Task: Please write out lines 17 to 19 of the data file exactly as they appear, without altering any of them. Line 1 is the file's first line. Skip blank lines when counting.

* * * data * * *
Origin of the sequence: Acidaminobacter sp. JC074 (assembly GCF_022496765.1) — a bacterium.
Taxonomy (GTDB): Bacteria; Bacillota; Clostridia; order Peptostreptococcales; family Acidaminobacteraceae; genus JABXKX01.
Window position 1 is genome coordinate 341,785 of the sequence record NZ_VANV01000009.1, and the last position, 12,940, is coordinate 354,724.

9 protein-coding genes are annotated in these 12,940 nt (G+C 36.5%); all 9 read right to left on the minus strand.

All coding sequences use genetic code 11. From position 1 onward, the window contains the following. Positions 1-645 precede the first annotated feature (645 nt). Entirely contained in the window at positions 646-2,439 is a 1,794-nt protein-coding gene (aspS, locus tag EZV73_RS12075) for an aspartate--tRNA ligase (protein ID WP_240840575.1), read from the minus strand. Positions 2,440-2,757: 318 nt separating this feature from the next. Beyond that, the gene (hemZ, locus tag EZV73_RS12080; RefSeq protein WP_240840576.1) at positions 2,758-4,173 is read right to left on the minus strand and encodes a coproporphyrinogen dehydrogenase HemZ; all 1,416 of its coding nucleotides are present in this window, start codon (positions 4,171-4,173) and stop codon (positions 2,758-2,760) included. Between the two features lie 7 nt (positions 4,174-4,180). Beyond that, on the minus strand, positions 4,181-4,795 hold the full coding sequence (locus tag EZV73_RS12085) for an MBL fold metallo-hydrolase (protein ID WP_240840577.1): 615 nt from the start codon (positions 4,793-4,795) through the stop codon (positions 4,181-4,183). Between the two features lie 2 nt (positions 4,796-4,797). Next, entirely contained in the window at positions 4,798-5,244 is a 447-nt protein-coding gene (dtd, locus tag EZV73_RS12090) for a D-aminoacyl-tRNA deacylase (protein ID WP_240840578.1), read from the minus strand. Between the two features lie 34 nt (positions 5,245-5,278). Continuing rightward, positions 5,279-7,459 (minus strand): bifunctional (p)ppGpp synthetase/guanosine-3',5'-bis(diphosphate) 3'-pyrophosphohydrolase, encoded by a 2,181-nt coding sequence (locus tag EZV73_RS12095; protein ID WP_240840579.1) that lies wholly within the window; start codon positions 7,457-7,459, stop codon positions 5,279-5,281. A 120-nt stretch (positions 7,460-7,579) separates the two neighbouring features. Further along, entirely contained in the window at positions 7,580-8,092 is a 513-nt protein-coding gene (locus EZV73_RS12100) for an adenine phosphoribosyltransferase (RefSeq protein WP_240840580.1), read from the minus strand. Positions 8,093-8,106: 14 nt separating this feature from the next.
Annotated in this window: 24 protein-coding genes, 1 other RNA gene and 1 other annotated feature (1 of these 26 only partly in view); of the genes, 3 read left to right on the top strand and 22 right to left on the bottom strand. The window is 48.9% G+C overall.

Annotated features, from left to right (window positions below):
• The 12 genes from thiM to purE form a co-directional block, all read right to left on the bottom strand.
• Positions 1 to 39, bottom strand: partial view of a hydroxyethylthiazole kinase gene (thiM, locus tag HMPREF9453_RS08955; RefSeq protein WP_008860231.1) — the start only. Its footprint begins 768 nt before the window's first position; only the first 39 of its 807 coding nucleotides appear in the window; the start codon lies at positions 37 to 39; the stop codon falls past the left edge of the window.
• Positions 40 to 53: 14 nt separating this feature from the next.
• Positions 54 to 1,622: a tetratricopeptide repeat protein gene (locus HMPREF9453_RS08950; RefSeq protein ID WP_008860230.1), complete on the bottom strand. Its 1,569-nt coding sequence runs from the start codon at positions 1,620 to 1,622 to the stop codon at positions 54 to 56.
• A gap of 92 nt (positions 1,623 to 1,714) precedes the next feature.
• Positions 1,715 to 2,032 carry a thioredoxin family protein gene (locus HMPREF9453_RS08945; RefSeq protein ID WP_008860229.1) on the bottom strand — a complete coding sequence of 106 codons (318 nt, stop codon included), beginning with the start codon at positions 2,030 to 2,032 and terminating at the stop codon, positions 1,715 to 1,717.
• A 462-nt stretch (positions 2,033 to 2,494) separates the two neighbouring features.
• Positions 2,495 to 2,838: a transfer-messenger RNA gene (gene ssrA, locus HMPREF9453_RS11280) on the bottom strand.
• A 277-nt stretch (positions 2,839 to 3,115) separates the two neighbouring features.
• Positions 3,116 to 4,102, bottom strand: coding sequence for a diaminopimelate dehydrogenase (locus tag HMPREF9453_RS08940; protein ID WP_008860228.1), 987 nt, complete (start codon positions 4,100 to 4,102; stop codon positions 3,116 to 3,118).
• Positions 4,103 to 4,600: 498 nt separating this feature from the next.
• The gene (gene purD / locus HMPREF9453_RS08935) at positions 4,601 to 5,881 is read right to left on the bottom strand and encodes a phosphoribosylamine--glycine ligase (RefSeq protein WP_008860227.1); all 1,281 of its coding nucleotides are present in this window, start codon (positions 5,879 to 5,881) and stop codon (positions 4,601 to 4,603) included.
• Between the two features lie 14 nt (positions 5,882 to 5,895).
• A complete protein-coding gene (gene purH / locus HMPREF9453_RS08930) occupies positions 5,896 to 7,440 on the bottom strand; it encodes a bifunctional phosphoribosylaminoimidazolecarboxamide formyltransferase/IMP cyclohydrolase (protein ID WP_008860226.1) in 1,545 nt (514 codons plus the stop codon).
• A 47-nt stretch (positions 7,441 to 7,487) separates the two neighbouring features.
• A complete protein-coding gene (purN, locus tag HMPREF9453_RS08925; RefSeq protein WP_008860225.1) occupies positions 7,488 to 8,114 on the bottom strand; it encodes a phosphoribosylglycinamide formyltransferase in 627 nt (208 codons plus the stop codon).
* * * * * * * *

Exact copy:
• Positions 3,116 to 4,102, bottom strand: coding sequence for a diaminopimelate dehydrogenase (locus tag HMPREF9453_RS08940; protein ID WP_008860228.1), 987 nt, complete (start codon positions 4,100 to 4,102; stop codon positions 3,116 to 3,118).
• Positions 4,103 to 4,600: 498 nt separating this feature from the next.
• The gene (gene purD / locus HMPREF9453_RS08935) at positions 4,601 to 5,881 is read right to left on the bottom strand and encodes a phosphoribosylamine--glycine ligase (RefSeq protein WP_008860227.1); all 1,281 of its coding nucleotides are present in this window, start codon (positions 5,879 to 5,881) and stop codon (positions 4,601 to 4,603) included.